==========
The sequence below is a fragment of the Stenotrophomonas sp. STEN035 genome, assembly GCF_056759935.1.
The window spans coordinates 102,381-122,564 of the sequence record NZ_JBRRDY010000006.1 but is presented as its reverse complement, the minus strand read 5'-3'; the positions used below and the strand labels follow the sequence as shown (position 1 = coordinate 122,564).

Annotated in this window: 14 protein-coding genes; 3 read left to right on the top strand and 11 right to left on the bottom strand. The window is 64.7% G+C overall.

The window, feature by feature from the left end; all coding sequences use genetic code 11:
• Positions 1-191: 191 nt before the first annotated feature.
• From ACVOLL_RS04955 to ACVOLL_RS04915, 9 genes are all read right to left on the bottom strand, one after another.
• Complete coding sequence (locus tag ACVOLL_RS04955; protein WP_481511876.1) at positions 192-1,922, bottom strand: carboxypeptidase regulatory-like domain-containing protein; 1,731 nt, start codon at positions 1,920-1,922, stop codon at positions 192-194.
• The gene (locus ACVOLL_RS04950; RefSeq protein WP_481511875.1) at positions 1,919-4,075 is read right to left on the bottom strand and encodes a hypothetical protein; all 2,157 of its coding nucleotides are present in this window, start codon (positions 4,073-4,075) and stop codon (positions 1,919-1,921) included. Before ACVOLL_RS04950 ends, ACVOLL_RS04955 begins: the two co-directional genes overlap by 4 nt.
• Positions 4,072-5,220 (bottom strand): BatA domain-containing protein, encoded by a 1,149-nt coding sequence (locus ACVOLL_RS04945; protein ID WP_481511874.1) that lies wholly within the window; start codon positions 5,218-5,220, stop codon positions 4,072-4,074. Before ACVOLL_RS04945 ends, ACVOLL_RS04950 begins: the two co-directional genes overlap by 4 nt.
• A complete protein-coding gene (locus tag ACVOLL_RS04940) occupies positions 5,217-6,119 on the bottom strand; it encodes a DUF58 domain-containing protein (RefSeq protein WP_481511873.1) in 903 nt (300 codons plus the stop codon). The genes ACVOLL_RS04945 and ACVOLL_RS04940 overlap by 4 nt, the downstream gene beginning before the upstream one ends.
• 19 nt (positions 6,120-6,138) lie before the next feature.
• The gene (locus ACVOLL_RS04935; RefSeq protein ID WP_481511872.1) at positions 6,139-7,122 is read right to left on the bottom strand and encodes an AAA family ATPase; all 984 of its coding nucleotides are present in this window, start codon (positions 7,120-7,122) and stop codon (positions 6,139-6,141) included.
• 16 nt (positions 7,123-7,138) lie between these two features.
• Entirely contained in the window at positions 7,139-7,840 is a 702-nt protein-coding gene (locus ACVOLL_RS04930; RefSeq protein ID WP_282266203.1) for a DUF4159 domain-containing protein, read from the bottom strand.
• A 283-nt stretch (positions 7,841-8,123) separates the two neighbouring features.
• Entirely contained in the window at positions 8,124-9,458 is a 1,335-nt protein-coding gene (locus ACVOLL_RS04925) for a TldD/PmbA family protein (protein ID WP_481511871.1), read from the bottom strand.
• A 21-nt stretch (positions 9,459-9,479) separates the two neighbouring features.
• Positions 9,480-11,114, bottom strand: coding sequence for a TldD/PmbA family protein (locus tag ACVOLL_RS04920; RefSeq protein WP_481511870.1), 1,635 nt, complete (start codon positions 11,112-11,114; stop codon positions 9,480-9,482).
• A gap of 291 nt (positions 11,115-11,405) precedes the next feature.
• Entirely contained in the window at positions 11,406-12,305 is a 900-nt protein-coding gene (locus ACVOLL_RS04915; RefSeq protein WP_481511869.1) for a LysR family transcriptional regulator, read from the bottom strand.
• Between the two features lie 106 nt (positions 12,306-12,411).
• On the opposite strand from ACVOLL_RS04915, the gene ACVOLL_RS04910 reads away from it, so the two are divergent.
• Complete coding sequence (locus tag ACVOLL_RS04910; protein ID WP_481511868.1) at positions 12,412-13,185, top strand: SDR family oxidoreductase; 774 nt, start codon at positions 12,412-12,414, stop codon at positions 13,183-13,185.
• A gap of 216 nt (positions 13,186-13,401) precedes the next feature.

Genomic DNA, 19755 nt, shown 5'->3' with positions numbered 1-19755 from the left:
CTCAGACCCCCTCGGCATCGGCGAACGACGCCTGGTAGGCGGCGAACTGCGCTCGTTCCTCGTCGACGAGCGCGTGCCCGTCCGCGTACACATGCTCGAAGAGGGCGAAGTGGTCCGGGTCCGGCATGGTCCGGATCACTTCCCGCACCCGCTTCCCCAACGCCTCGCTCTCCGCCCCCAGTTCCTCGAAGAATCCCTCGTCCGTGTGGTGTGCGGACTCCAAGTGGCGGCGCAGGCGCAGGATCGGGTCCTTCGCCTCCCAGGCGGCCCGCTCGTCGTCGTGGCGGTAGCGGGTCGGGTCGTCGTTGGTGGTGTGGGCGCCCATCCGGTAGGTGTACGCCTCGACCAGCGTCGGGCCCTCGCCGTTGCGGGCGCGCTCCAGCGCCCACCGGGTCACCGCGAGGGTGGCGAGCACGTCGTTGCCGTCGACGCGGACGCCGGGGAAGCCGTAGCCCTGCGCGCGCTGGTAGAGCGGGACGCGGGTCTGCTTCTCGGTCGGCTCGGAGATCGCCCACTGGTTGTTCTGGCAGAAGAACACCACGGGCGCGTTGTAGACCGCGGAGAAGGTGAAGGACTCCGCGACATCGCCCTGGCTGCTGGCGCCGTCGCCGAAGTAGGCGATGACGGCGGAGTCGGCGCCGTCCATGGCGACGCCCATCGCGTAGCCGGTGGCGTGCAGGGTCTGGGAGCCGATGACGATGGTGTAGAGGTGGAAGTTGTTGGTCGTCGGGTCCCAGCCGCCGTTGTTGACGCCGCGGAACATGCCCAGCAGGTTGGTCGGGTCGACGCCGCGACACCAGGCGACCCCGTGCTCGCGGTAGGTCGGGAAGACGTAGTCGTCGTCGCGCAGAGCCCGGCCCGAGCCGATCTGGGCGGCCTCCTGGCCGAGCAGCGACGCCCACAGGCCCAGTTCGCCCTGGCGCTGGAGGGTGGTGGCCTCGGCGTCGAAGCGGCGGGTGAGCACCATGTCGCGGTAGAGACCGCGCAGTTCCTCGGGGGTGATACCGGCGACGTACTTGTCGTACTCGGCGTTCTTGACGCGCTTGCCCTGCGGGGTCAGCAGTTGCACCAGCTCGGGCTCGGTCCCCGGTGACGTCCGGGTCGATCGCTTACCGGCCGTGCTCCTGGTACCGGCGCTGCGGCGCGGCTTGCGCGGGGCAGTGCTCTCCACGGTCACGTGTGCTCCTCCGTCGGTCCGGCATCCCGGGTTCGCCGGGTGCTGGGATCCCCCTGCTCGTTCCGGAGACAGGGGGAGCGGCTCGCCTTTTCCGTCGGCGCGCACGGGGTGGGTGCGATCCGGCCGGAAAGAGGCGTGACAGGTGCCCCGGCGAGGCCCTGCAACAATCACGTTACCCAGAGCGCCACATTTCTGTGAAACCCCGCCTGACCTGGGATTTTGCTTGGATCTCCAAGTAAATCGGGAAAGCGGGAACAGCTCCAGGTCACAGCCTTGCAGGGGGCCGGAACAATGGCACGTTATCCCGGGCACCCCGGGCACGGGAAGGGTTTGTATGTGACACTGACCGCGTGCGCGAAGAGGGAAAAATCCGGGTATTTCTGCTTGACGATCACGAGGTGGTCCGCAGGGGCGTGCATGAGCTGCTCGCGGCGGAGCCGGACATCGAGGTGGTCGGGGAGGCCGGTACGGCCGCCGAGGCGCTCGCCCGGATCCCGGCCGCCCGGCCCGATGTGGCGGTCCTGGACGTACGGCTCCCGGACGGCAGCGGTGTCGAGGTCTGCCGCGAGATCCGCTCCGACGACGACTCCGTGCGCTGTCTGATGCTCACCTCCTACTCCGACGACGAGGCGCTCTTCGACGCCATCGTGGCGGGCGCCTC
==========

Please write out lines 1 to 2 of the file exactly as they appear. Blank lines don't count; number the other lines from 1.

The sequence below is a fragment of the Stenotrophomonas sp. STEN035 genome, assembly GCF_056759935.1.
The window spans coordinates 102,381-122,564 of the sequence record NZ_JBRRDY010000006.1 but is presented as its reverse complement, the minus strand read 5'-3'; the positions used below and the strand labels follow the sequence as shown (position 1 = coordinate 122,564).